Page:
Cucumbers are a good late season planter. Again, you may not get the huge yields you are used to, but by planting seeds now, you can still have a fairly respectable crop.
If you can still find a package of onion sets at your local nursery, they will do okay this time of year. You won’t get a lot of large onions but you will have plenty of smaller onions and green onions. Don’t try growing onions from seed or starts this late in the year.
Many herbs will still do well if planted this time of year. It would be best to plant starts instead of trying to plant seeds.
TIP- Have you ever thought about which plants you should plant for long-term survival? If food supplies were to run low, what could you grow to provide a large amount of food and nutrients to help your family stay healthy? Learn about the seeds you should have stored in your supply.
Cool Weather Veggies
You can still have an awesome harvest of cool weather veggies by planning now to get them planted in late summer and early fall. You can also plant nearly anything you would normally plant in the springtime in the fall. A good, solid summer vegetable garden can extend into the cooler months if you jump on it now!
These plants are broccoli, cabbage, kale, and kohlrabi. If you grow your own seedlings, mid-June is a good time to start a fall crop of all these yummy cool season veggies. If you plant any of the cole crops indoors now, they will be ready for planting out in the garden in about 6 to 8 weeks.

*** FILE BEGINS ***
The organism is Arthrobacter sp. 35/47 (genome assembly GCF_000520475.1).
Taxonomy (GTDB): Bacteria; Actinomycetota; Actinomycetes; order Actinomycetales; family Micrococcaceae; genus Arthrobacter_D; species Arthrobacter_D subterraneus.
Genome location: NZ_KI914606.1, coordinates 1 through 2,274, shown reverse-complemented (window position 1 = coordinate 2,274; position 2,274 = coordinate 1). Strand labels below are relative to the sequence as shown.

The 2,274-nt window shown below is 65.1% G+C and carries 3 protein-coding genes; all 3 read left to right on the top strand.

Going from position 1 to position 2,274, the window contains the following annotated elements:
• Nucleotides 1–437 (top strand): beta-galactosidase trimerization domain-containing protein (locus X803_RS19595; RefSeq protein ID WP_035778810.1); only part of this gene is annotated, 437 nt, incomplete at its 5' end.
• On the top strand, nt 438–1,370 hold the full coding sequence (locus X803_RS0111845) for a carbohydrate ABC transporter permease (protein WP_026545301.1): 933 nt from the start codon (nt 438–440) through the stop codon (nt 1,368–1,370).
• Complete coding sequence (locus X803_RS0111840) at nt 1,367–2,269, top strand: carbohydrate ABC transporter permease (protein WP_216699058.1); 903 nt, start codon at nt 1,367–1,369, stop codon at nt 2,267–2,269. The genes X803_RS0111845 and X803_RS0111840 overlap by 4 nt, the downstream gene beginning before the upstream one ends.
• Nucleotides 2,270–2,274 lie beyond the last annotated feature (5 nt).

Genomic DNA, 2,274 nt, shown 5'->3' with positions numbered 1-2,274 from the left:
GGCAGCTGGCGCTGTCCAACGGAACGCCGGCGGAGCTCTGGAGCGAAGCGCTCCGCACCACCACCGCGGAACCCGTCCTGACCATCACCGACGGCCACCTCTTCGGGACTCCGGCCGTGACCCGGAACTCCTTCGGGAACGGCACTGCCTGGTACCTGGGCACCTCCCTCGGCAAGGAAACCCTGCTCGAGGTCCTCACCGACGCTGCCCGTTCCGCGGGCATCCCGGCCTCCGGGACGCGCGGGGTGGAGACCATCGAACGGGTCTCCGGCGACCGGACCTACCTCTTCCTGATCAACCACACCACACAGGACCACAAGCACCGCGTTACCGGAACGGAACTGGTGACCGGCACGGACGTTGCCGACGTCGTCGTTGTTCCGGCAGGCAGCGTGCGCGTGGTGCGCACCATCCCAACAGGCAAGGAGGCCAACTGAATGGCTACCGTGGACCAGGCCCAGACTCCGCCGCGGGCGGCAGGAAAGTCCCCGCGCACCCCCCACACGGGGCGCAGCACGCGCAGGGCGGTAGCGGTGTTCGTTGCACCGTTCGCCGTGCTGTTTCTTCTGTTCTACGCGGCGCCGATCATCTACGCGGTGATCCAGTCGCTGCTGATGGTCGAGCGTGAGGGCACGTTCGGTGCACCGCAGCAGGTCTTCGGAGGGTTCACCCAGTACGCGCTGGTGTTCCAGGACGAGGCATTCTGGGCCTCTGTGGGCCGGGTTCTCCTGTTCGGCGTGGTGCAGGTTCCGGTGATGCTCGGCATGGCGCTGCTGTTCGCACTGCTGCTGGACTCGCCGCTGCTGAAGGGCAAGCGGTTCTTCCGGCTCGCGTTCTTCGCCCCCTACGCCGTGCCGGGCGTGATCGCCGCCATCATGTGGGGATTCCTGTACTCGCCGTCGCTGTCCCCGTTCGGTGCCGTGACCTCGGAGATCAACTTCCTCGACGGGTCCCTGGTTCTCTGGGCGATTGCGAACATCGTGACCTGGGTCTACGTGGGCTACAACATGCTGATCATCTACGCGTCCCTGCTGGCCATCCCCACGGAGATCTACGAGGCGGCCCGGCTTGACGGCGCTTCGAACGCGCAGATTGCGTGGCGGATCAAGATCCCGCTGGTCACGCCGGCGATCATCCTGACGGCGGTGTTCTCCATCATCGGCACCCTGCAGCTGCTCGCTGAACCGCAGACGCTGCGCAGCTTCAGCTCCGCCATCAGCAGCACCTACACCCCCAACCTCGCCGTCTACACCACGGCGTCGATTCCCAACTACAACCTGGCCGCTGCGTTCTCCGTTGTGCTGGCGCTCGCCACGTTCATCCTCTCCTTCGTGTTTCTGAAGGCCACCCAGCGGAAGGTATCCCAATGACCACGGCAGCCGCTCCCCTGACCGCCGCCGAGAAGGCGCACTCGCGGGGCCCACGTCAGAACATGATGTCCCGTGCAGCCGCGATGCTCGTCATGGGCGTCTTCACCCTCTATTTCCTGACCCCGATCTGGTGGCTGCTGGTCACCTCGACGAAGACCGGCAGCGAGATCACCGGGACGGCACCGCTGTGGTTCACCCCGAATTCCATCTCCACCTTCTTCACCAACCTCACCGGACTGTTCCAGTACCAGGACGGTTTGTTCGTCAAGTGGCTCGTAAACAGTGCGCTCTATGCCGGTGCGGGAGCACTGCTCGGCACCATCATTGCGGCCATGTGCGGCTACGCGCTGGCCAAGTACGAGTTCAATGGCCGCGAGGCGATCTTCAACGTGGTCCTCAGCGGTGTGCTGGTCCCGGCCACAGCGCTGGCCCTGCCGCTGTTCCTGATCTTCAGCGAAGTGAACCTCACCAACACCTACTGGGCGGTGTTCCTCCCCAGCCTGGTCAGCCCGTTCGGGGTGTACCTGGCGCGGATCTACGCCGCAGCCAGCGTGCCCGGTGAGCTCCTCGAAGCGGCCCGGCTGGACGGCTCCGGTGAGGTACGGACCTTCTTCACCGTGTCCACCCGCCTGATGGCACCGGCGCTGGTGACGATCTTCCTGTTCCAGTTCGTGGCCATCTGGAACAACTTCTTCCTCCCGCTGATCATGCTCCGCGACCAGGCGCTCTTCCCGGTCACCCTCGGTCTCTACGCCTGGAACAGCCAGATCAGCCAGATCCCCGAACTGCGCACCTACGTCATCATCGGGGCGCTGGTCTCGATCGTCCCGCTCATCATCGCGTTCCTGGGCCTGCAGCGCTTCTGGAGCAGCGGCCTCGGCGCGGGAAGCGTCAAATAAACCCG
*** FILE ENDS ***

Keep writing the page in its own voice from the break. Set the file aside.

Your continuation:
That means you will be planting them around mid-August, and they will mature in October when the weather has cooled back to those temperatures that cole crops love so much! You may find many of these veggies are even tastier in the fall because a night or two of frost helps to sweeten the flavor. If you end up with a lot of extras, try dehydrating them for quick meals, as in these instructions for dehydrating cabbage.
You can start replanting lettuce about 6 to 8 weeks before your first frost (for us that’s August 1 – 15). Fall planted lettuce can last unprotected in your garden until early December, depending on where you live.
TIP- No matter the time of year, you can always get seeds started for the upcoming growing season or for growing indoors. Find out about the creative ways to start seeds, and save yourself some money too.
Carrots, turnips, beets, and radishes all do well in the fall and you can start replanting them around 6 weeks before your last frost.
So as you can see, all is not lost for your summer garden! Get out there this weekend to put some seeds and plants in your garden so you can still have an awesome harvest this year!
Guest Post by Rick Stone of www.ourstoneyacres.com.
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2 thoughts on “It’s June! Mid to Late Summer Vegetable Gardening”
Good information, thanks! My aquaponics is up and running and herbs are rocking there and doing little in the raised beds but my cabbage is doing much better in the ground, it’s about 10 times bigger than in the ‘ponics. Go figure?